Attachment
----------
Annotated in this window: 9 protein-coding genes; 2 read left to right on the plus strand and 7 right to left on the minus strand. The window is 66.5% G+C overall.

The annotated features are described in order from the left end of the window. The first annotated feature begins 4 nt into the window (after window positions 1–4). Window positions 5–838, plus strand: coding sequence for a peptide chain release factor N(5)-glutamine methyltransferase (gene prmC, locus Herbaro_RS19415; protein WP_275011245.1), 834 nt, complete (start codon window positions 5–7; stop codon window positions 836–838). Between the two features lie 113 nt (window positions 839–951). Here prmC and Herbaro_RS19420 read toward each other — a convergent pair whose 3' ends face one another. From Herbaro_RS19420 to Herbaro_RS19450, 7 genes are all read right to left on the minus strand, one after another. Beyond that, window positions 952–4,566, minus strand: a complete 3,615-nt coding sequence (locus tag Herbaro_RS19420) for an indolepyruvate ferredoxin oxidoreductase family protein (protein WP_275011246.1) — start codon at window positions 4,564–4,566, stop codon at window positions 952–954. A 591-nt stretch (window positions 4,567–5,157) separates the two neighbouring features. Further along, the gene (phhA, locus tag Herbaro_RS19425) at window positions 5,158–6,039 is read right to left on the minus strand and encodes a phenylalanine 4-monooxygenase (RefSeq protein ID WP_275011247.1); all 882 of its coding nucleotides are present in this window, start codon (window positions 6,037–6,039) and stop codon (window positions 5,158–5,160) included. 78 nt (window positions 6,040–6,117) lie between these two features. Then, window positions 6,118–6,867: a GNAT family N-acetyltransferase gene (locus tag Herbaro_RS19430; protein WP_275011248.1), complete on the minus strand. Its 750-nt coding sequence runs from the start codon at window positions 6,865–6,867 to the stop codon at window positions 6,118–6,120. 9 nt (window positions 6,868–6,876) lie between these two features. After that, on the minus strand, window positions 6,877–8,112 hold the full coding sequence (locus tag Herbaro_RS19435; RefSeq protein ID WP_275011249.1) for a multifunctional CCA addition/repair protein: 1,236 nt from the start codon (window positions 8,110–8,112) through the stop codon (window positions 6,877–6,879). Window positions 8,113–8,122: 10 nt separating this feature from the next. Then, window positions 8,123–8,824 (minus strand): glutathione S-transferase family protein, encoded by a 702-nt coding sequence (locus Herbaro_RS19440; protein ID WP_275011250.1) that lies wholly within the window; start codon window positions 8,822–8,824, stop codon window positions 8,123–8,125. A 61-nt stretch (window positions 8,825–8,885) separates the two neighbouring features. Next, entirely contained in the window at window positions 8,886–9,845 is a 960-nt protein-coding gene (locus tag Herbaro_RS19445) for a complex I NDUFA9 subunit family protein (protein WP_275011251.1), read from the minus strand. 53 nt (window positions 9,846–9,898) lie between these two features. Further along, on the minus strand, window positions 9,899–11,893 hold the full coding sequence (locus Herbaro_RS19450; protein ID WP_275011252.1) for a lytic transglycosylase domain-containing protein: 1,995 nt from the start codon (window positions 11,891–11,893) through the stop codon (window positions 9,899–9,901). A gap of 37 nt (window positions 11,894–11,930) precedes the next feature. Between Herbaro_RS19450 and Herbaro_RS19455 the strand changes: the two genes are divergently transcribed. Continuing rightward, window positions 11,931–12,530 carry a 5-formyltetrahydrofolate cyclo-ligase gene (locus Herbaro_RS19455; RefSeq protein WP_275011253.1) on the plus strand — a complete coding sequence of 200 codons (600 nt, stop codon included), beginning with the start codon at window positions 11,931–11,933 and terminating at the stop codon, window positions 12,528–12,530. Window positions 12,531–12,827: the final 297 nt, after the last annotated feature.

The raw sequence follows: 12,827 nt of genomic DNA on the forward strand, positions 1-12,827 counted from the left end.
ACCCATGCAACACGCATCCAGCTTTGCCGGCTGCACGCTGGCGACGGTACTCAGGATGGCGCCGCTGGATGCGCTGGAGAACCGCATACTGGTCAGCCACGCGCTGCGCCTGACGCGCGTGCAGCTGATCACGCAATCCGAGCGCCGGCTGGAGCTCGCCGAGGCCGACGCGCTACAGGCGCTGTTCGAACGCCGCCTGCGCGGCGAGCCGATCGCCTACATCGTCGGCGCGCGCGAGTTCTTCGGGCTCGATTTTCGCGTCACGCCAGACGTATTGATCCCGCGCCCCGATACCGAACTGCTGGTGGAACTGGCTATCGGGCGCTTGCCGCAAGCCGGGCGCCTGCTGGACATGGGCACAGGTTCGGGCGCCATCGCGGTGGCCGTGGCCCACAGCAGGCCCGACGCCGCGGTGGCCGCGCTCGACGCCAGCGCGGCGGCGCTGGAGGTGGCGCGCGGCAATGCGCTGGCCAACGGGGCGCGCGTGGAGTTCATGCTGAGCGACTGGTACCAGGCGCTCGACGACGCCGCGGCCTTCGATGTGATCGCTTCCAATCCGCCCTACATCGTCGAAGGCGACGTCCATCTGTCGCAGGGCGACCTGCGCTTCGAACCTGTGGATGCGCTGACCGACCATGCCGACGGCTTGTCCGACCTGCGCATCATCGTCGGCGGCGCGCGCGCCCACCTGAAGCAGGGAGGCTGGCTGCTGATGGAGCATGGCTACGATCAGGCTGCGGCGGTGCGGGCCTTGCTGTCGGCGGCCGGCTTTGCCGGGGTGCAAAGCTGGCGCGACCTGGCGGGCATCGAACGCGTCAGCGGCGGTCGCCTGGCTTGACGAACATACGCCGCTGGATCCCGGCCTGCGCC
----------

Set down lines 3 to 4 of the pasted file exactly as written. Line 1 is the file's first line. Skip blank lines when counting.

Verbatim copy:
The raw sequence follows: 12,827 nt of genomic DNA on the forward strand, positions 1-12,827 counted from the left end.
ACCCATGCAACACGCATCCAGCTTTGCCGGCTGCACGCTGGCGACGGTACTCAGGATGGCGCCGCTGGATGCGCTGGAGAACCGCATACTGGTCAGCCACGCGCTGCGCCTGACGCGCGTGCAGCTGATCACGCAATCCGAGCGCCGGCTGGAGCTCGCCGAGGCCGACGCGCTACAGGCGCTGTTCGAACGCCGCCTGCGCGGCGAGCCGATCGCCTACATCGTCGGCGCGCGCGAGTTCTTCGGGCTCGATTTTCGCGTCACGCCAGACGTATTGATCCCGCGCCCCGATACCGAACTGCTGGTGGAACTGGCTATCGGGCGCTTGCCGCAAGCCGGGCGCCTGCTGGACATGGGCACAGGTTCGGGCGCCATCGCGGTGGCCGTGGCCCACAGCAGGCCCGACGCCGCGGTGGCCGCGCTCGACGCCAGCGCGGCGGCGCTGGAGGTGGCGCGCGGCAATGCGCTGGCCAACGGGGCGCGCGTGGAGTTCATGCTGAGCGACTGGTACCAGGCGCTCGACGACGCCGCGGCCTTCGATGTGATCGCTTCCAATCCGCCCTACATCGTCGAAGGCGACGTCCATCTGTCGCAGGGCGACCTGCGCTTCGAACCTGTGGATGCGCTGACCGACCATGCCGACGGCTTGTCCGACCTGCGCATCATCGTCGGCGGCGCGCGCGCCCACCTGAAGCAGGGAGGCTGGCTGCTGATGGAGCATGGCTACGATCAGGCTGCGGCGGTGCGGGCCTTGCTGTCGGCGGCCGGCTTTGCCGGGGTGCAAAGCTGGCGCGACCTGGCGGGCATCGAACGCGTCAGCGGCGGTCGCCTGGCTTGACGAACATACGCCGCTGGATCCCGGCCTGCGCC